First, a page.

Communicating your intent in Ruby

I’ve been using Ruby most everyday for about two years now. While I’m no expert, I know enough to be fairly productive in it. And beyond liking the succinctness and power that you often hear other people talk about, it’s made me a better programmer. But there’s an aspect of Ruby that worries me somewhat.

To start, programming is recognized rightfully as a means to build something from pure thought. But it’s also a form of communication, to other programmers that will touch your code later, and to yourself when you look at it months from now. We’re at a point that other than embedded and spacecraft programming, we have the luxury of using programming languages that focus ease for the programmer, rather than for the ease of the machine. Fundamentally, that’s the philosophy that Ruby takes.

And while Ruby’s nice in a lot of ways, I’m not sure about how it communicates an object’s interface. When you’re allowed to modify objects and classes on the fly, how do you communicate interfaces between modules you mixin and methods/modules you add? By interface, I mean, how do you use this class so that it does what it’s suppose to? Normally, it’s pretty obvious–you look at the names of the methods declared in the code. A well-written class has public methods exposed, or you look at its ancestor’s public methods. You might need some documentation to figure out how to call them in the right order, but generally, you have some idea just by looking at the method signatures.

However, when you throw mixins and metaprogramming in the mix, it becomes less easy to tell just from looking at the method signatures in the code–the structure of the code. You have to specifically read the code, or you have to rely on someone who knew intent to document it in detail.

An example communicating interfaces for mixins: the module Enumerable contains a lot of the Collections related methods. The cool thing is that if you wanted these functions in your own class, all you have to do is define each() in your class, mixin the Enumerable module, and you get all of these “for free”. However, outside of documentation explicitly stating it, it’s not as immediately obvious in method signatures that this is what you have to do in order to use it. It’s only after scanning through the entire code that you notice each() being used for all the methods.

Of course, Ruby contains enough metaprogramming power to protect yourself against this. one can do something like this:

class MethodNeededError < RuntimeError
def initialize(method_symbol, klass)
super "Method #{method_symbol.to_s} needs to be in client class #{klass.inspect}"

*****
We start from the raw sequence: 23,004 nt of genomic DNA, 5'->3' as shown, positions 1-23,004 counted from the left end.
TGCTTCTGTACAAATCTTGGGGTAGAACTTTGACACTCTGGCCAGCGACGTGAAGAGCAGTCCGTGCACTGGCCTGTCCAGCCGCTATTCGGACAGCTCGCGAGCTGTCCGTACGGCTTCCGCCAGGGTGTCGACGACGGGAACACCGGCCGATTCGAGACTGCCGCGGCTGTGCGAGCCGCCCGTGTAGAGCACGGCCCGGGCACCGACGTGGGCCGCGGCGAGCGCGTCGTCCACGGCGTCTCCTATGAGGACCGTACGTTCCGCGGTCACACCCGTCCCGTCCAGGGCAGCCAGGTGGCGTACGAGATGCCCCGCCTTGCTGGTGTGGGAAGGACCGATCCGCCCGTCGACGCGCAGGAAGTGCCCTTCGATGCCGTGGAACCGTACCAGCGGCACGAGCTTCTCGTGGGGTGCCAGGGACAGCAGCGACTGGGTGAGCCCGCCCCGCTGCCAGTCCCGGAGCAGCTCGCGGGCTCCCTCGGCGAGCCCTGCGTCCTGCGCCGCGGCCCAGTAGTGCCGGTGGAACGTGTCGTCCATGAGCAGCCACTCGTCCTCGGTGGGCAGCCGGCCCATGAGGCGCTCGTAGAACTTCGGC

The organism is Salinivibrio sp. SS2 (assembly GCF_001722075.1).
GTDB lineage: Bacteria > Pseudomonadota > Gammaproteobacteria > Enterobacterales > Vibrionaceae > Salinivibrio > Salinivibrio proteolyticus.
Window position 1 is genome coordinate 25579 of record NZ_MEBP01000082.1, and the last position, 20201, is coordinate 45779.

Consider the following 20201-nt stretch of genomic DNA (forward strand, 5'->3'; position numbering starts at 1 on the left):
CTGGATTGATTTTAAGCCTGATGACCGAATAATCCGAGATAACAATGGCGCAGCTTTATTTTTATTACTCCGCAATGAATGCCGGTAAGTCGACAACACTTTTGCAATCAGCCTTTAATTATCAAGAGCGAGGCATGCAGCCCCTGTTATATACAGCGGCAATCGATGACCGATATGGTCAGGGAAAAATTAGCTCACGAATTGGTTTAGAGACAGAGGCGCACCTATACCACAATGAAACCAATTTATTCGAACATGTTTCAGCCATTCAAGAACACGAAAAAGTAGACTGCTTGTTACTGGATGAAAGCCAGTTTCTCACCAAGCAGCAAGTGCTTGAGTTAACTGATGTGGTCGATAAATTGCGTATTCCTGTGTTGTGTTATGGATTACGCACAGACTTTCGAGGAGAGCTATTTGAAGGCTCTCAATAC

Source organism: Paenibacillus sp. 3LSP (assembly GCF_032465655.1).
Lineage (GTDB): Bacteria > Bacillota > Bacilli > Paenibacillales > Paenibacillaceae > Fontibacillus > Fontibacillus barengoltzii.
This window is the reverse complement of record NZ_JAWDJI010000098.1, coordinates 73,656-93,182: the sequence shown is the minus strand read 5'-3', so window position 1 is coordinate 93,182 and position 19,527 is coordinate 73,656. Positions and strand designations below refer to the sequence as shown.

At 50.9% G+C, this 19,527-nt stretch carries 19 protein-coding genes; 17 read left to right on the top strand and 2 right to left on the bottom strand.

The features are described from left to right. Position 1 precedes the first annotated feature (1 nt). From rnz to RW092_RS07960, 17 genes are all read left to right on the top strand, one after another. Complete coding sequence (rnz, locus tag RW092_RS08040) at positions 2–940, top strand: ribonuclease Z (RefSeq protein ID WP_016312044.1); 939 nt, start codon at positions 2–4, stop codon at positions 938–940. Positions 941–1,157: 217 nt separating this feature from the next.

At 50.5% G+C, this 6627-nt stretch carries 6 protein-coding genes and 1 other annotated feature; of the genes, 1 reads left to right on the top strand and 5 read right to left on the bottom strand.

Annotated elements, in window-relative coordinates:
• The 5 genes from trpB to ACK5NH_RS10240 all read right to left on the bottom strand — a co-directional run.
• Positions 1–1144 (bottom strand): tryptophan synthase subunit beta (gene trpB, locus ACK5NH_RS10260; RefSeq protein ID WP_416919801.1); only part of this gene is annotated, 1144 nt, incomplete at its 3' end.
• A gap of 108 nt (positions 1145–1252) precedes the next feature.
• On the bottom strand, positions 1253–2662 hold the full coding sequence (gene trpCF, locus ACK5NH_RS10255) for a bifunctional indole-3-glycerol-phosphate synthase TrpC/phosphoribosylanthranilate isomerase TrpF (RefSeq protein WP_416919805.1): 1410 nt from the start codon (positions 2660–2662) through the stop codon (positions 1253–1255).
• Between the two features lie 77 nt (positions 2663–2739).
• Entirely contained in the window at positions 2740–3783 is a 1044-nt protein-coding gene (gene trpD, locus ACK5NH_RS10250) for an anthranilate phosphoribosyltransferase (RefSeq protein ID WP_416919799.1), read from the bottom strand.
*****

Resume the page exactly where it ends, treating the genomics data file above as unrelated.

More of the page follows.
module Enumerable
def self.included(mod)
raise, mod) unless mod.method_defined?(:each)

This only works if you put the include after you define each(). That’s just asking for trouble when the order of your definitions in your class matter.

A fair number of people are writing mini-DSLs in ruby using metaprogramming tricks. One of the common ones is the use method_missing to define or execute methods on the fly. ActiveRecord’s dynamic finds are implemented this way. The advantage of communication of interface here in the structure of the code is obvious. Unless it was documented well, you can’t tell just by looking at the method signatures.

Why do I harp on interface signatures? I mean, in the instance of requiring each(), it works by just letting it fail in the enumerated methods, since it’ll complain about each itself. In the instance of method_missing, just read the regex in the body. While these are true, none of these allow for rdoc to generate proper documentation. The whole point of documentation is to show you the interface–how to use that piece of code. I’m just afraid that given Ruby’s philosophy of being able to write clear, powerful, and succinct code, it might fall short when people start using these metaprogramming tricks like alias_method_chain and method_missing more and more. Maybe rdoc needs to be more powerful and read code bodies for regex in method_missing?. It already documents yields in code bodies, but that seems awfully specific.

I’m not a exactly a fan of dictating interfaces like in Java. When you’re first coding something up, you’re sketching, so things are bound to change. Having plumbing like interface declaration gets in the way, imo. However, when something’s a bit more nailed down, it’d be nice to be able to communicate to other programmers your intent without them having to read code bodies all the time.

In the end, I side on flexibility. However, I kinda wish Ruby had some type of pattern matching for methods so I didn’t have to read method_missing all the time. But then again, that would be messy in all but the simplest schemes. Can you imagine a class that responded to email addresses as method calls? I guess I’d have to file this one under “bad ideas”


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